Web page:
Exhibit Columbus…and Columbus, Indiana in general…have been in the news lately, thanks to the overwhelming praise received for Columbus (the movie) and the installations in our community.
Our favorite article so far is this one from Aaron Renn, which is reprinted with permission. You can view the original article, and learn more about Aaron Renn here.
The Columbus, Ohio Branding Problem Illustrated
If you want to get a sense of the branding challenge facing Columbus, Ohio, consider this:
This weekend in Columbus, Ohio people will be watching a film called “Columbus” that is set in Columbus…..Indiana.
People don’t like it when I point out that internationally, more people are probably familiar with Columbus, Indiana (pop 46,850 in a metro of 81,402) than Columbus, Ohio (pop 860,090 in a metro of over two million).
How is that possible? It’s because Columbus, Indiana has one of the world’s foremost collections of modern architecture, designed by a who’s who of architects such as Eliel and Eero Saarinen, Harry Weese, and IM Pei. The AIA has ranked Columbus as the sixth most architecturally important city in the country. Its reputation in architecture circles extends globally.
That architecture was mostly built long ago through the inspiration and financial assistance of local business magnate J. Irwin Miller. But even today the city continues to get significant amounts of tier one press.
For example, the city has a new art initiative called Exhibit Columbus, which currently has a temporary exhibition of public art installations that interacts with the city’s architecture.
This is top quality press for a type of initiative that is hip, cool, and forward looking. Not to mention one with visuals that pop, like this street corner installation.
Then there’s the new indie film release Columbus, the debut feature from Kogonada. It’s a drama, not a documentary, set in the city involving the son of a famous Korean architect who fell ill while visiting the city, and the daughter of a struggling local working class resident, who dreams of being an architect herself one day. It played at Sundance.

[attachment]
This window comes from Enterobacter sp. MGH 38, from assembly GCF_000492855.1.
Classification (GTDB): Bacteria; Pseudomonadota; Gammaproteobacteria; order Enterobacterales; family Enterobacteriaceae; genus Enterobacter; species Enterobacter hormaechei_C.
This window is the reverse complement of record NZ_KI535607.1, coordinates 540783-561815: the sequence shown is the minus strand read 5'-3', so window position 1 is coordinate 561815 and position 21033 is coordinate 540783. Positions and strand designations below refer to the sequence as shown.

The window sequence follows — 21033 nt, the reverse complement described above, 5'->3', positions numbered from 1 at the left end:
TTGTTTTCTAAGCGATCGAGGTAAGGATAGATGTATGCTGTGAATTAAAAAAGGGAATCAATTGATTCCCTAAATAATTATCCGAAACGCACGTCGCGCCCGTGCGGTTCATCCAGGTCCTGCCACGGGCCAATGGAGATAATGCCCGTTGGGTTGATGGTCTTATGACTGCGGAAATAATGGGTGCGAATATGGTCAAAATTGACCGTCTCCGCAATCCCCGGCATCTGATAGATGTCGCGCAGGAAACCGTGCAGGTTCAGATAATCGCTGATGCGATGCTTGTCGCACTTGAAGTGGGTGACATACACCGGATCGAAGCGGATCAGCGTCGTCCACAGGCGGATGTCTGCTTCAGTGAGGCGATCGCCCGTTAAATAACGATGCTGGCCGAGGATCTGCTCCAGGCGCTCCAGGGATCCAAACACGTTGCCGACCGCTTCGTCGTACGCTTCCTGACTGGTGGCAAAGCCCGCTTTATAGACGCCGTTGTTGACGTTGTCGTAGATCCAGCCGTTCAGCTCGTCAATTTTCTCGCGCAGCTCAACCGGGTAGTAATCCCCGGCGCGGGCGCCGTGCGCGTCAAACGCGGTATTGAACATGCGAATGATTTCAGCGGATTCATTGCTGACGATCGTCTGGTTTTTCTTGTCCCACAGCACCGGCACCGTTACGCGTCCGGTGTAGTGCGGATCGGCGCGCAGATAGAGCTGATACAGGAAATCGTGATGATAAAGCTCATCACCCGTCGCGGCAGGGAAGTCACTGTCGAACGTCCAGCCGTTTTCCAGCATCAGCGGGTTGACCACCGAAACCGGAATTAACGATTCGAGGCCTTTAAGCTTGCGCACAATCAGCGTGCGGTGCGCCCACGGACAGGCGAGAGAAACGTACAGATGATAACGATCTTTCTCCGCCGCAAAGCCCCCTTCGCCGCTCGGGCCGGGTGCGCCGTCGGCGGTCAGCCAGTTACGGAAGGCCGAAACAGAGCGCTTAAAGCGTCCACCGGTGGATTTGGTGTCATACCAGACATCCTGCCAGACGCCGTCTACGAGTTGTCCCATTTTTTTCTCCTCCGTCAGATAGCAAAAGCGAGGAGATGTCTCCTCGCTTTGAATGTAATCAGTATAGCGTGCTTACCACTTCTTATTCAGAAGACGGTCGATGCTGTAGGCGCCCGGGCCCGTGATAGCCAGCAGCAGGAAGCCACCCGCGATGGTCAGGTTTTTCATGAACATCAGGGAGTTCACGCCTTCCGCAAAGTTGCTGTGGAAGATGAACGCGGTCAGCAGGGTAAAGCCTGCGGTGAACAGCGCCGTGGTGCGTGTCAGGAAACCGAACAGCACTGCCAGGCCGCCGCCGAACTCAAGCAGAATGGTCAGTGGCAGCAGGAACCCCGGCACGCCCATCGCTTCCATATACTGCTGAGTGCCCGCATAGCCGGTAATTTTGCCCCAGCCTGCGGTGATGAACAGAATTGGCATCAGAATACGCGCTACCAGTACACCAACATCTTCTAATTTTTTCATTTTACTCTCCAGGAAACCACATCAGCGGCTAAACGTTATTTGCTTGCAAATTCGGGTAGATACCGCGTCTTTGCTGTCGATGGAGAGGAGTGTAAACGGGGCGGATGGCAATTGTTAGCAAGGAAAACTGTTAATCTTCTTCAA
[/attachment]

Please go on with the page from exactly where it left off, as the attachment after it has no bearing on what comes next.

I saw the film at the BAMcinemaFest over the summer and it’s really good. I recommend it.
Again, the film has great place branding, excellent visuals, and itself is high quality. Again, it obtained top drawer mostly (though not entirely) positive press, including from the New Yorker(“precocious genius”), the New York Times (“auspicious feature debut”), the Village Voice, the San Francisco Chronicle, NPR, Variety and many, many others.
The lesson here for Columbus, Ohio is simple: If you aren’t one of the usual suspects and you want to make the world pay attention to you, you have to do something so compelling they can’t ignore it.
Or, as one local talked about in a recent article about the identity of the city, you have to put a flag in the ground – a really, really good flag – and make your stand.
Obviously this takes time. These recent Columbus, Indiana items were built on the architectural legacy from long ago. But you have to start somewhere.
Speaking of which, another lesson is that when you do something truly compelling, you attract other compelling people like Kogonada to build off what you’ve done. Columbus, Indiana didn’t have to do much to profit from his film. Presumably even the financing came from elsewhere.
Again, you don’t have to want to create some big global brand or rep. Most places don’t and many of them are very successful. Columbus, Ohio is doing great just the way it is. But if you do aspire to have this sort of marketplace identity, this is what it takes to make it happen.